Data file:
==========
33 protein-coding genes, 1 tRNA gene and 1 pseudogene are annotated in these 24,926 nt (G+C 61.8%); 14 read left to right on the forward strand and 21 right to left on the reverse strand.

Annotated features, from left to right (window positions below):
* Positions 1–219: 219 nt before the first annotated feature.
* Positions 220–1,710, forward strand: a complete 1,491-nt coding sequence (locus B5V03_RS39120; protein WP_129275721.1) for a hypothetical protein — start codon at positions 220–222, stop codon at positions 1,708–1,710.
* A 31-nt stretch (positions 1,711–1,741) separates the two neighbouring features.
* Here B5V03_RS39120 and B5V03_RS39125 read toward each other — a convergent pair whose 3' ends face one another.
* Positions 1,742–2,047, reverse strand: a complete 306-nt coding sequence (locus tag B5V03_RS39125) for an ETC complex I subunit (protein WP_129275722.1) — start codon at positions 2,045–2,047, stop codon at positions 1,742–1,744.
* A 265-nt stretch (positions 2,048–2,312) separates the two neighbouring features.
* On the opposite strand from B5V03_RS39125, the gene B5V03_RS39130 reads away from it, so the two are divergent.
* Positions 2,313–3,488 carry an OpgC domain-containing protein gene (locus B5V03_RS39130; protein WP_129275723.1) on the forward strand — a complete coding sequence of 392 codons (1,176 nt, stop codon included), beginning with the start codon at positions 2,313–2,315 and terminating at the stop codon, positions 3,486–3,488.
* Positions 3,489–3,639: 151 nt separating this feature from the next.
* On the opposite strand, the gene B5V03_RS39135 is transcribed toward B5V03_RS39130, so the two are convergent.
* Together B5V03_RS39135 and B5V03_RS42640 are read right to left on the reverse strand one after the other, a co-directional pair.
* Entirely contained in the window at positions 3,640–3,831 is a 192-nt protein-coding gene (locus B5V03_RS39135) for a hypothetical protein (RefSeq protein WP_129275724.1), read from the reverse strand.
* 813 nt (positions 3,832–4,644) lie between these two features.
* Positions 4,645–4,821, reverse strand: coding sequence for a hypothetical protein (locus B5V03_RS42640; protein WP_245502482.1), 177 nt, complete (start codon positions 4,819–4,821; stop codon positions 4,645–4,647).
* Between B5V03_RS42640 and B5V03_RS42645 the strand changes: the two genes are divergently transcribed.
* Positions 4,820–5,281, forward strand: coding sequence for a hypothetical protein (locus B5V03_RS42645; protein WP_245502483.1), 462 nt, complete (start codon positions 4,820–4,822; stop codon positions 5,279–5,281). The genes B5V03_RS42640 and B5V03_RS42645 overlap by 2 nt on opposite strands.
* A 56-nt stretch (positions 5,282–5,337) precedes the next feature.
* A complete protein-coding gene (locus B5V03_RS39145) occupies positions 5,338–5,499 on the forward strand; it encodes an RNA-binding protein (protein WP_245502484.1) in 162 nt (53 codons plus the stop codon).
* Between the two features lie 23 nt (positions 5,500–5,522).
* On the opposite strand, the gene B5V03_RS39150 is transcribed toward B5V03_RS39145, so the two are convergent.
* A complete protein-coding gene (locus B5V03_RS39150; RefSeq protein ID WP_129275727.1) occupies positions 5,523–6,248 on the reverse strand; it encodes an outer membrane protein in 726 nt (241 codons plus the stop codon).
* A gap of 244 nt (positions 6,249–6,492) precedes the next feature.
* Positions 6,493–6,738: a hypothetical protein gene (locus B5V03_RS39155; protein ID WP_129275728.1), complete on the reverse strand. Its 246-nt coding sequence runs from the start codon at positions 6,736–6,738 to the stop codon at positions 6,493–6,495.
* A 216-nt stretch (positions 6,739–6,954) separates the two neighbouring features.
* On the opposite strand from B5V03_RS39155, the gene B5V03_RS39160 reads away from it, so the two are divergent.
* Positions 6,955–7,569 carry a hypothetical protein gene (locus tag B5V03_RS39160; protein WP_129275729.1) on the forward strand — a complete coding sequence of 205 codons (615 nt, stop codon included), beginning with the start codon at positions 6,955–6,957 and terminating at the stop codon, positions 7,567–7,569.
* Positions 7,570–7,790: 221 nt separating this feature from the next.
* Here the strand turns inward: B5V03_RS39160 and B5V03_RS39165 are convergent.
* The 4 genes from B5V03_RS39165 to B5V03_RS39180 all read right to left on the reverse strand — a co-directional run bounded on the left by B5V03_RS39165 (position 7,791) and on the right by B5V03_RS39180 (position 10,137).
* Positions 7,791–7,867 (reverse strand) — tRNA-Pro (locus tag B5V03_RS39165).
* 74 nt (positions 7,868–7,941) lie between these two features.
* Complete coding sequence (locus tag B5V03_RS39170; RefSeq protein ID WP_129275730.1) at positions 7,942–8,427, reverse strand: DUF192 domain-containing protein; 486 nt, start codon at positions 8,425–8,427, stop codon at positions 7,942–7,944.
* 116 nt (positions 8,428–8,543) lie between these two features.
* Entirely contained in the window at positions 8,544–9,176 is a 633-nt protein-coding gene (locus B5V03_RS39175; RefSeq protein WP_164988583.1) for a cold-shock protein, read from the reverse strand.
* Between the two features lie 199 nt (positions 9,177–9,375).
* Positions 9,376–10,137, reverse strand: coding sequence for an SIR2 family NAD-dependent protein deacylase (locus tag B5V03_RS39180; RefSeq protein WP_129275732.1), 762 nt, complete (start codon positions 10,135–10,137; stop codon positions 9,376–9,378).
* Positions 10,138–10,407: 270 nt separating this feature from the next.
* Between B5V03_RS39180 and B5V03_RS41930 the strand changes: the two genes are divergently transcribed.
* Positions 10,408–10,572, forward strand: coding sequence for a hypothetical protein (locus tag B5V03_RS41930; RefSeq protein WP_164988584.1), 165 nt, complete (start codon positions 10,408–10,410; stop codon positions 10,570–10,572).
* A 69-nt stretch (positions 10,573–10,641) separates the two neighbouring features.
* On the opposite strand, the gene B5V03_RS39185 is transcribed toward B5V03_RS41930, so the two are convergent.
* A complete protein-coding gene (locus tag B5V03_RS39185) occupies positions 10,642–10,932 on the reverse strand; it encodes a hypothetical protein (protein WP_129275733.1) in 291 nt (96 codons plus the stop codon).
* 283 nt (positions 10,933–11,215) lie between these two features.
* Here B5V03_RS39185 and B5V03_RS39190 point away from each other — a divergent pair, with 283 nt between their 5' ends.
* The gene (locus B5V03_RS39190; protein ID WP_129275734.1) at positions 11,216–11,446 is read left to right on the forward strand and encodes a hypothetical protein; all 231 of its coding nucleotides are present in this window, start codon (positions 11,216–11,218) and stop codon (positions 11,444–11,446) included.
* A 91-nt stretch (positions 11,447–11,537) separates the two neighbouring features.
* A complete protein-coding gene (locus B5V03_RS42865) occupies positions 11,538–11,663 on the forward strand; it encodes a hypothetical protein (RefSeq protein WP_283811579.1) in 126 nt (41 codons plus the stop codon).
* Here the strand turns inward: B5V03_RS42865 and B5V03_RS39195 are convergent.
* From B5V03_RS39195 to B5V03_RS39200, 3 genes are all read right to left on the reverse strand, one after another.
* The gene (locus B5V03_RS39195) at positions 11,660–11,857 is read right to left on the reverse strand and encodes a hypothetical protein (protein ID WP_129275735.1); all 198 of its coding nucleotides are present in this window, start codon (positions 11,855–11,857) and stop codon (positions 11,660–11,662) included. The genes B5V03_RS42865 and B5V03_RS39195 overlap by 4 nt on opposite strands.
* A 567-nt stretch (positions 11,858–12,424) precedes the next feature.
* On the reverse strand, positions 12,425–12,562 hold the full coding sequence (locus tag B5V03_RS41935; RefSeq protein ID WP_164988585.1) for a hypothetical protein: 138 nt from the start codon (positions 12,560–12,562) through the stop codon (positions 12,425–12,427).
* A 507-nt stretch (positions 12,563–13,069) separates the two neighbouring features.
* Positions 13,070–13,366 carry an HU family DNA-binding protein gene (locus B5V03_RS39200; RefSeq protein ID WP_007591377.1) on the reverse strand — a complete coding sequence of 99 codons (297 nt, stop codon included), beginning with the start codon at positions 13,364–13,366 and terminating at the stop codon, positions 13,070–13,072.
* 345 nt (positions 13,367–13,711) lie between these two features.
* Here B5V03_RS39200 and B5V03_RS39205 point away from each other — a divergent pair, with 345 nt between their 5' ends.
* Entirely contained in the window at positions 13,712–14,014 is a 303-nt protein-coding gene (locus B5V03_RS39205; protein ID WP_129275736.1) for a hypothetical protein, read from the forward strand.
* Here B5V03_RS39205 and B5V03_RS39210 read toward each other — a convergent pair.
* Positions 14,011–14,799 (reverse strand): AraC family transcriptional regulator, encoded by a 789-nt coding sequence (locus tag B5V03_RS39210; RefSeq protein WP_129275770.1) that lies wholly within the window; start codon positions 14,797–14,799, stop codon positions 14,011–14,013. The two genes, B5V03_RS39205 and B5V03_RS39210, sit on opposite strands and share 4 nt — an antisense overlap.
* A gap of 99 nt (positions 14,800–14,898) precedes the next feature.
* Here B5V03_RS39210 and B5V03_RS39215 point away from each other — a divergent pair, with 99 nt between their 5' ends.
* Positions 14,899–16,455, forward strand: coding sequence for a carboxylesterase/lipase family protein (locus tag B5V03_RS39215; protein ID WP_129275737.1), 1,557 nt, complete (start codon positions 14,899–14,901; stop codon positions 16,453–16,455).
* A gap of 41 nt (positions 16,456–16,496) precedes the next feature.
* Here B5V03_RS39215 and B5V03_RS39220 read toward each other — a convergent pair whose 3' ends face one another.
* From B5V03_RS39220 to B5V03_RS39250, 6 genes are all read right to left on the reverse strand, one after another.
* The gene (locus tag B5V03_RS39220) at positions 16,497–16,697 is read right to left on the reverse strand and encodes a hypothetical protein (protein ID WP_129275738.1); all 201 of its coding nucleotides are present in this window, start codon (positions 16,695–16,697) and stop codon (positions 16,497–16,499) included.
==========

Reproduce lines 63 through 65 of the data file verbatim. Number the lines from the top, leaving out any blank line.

* Here B5V03_RS39210 and B5V03_RS39215 point away from each other — a divergent pair, with 99 nt between their 5' ends.
* Positions 14,899–16,455, forward strand: coding sequence for a carboxylesterase/lipase family protein (locus tag B5V03_RS39215; protein ID WP_129275737.1), 1,557 nt, complete (start codon positions 14,899–14,901; stop codon positions 16,453–16,455).
* A gap of 41 nt (positions 16,456–16,496) precedes the next feature.